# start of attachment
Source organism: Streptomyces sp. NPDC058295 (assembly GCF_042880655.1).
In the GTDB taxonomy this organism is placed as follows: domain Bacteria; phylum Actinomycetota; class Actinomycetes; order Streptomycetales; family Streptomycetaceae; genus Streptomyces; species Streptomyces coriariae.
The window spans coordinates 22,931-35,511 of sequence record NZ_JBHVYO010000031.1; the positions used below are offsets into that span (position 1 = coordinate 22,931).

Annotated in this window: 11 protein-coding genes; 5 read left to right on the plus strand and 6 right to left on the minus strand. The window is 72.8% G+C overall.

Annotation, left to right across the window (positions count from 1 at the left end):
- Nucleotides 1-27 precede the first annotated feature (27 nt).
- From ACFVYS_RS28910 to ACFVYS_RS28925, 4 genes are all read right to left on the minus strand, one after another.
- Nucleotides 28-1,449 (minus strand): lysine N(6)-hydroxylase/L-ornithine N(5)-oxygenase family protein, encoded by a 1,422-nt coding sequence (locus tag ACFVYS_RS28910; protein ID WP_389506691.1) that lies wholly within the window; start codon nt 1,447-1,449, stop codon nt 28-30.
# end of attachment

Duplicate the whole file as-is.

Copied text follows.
Source organism: Streptomyces sp. NPDC058295 (assembly GCF_042880655.1).
In the GTDB taxonomy this organism is placed as follows: domain Bacteria; phylum Actinomycetota; class Actinomycetes; order Streptomycetales; family Streptomycetaceae; genus Streptomyces; species Streptomyces coriariae.
The window spans coordinates 22,931-35,511 of sequence record NZ_JBHVYO010000031.1; the positions used below are offsets into that span (position 1 = coordinate 22,931).

Annotated in this window: 11 protein-coding genes; 5 read left to right on the plus strand and 6 right to left on the minus strand. The window is 72.8% G+C overall.

Annotation, left to right across the window (positions count from 1 at the left end):
- Nucleotides 1-27 precede the first annotated feature (27 nt).
- From ACFVYS_RS28910 to ACFVYS_RS28925, 4 genes are all read right to left on the minus strand, one after another.
- Nucleotides 28-1,449 (minus strand): lysine N(6)-hydroxylase/L-ornithine N(5)-oxygenase family protein, encoded by a 1,422-nt coding sequence (locus tag ACFVYS_RS28910; protein ID WP_389506691.1) that lies wholly within the window; start codon nt 1,447-1,449, stop codon nt 28-30.